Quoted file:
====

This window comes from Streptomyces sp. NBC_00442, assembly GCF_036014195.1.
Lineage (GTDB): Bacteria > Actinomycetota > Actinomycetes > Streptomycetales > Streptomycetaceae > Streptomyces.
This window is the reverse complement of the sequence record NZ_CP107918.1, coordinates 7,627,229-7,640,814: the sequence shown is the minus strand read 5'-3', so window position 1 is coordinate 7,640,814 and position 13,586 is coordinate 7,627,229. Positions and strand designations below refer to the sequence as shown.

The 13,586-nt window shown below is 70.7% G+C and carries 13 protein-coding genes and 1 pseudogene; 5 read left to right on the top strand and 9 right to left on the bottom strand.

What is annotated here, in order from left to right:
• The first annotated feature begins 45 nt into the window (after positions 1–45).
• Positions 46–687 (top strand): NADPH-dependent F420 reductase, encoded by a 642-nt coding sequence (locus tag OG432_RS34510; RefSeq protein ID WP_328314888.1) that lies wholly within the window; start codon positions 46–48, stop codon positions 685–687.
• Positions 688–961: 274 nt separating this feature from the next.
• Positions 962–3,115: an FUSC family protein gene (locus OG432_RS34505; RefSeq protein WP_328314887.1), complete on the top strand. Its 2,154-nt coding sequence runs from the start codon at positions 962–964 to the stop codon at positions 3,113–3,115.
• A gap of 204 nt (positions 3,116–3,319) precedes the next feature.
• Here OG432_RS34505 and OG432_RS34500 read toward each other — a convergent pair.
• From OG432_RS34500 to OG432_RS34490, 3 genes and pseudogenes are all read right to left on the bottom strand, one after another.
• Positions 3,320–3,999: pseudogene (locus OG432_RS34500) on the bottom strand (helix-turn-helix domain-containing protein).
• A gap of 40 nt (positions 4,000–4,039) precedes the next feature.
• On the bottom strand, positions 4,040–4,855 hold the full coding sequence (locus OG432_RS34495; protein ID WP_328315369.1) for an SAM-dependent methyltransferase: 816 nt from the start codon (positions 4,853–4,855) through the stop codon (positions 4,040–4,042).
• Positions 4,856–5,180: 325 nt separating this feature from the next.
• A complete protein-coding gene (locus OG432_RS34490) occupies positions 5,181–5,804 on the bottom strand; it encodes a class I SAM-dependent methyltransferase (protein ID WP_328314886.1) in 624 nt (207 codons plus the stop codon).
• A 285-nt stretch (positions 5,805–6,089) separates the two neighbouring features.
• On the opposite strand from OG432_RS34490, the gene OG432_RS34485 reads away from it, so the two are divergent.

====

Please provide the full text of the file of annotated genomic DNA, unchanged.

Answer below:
This window comes from Streptomyces sp. NBC_00442, assembly GCF_036014195.1.
Lineage (GTDB): Bacteria > Actinomycetota > Actinomycetes > Streptomycetales > Streptomycetaceae > Streptomyces.
This window is the reverse complement of the sequence record NZ_CP107918.1, coordinates 7,627,229-7,640,814: the sequence shown is the minus strand read 5'-3', so window position 1 is coordinate 7,640,814 and position 13,586 is coordinate 7,627,229. Positions and strand designations below refer to the sequence as shown.

The 13,586-nt window shown below is 70.7% G+C and carries 13 protein-coding genes and 1 pseudogene; 5 read left to right on the top strand and 9 right to left on the bottom strand.

What is annotated here, in order from left to right:
• The first annotated feature begins 45 nt into the window (after positions 1–45).
• Positions 46–687 (top strand): NADPH-dependent F420 reductase, encoded by a 642-nt coding sequence (locus tag OG432_RS34510; RefSeq protein ID WP_328314888.1) that lies wholly within the window; start codon positions 46–48, stop codon positions 685–687.
• Positions 688–961: 274 nt separating this feature from the next.
• Positions 962–3,115: an FUSC family protein gene (locus OG432_RS34505; RefSeq protein WP_328314887.1), complete on the top strand. Its 2,154-nt coding sequence runs from the start codon at positions 962–964 to the stop codon at positions 3,113–3,115.
• A gap of 204 nt (positions 3,116–3,319) precedes the next feature.
• Here OG432_RS34505 and OG432_RS34500 read toward each other — a convergent pair.
• From OG432_RS34500 to OG432_RS34490, 3 genes and pseudogenes are all read right to left on the bottom strand, one after another.
• Positions 3,320–3,999: pseudogene (locus OG432_RS34500) on the bottom strand (helix-turn-helix domain-containing protein).
• A gap of 40 nt (positions 4,000–4,039) precedes the next feature.
• On the bottom strand, positions 4,040–4,855 hold the full coding sequence (locus OG432_RS34495; protein ID WP_328315369.1) for an SAM-dependent methyltransferase: 816 nt from the start codon (positions 4,853–4,855) through the stop codon (positions 4,040–4,042).
• Positions 4,856–5,180: 325 nt separating this feature from the next.
• A complete protein-coding gene (locus OG432_RS34490) occupies positions 5,181–5,804 on the bottom strand; it encodes a class I SAM-dependent methyltransferase (protein ID WP_328314886.1) in 624 nt (207 codons plus the stop codon).
• A 285-nt stretch (positions 5,805–6,089) separates the two neighbouring features.
• On the opposite strand from OG432_RS34490, the gene OG432_RS34485 reads away from it, so the two are divergent.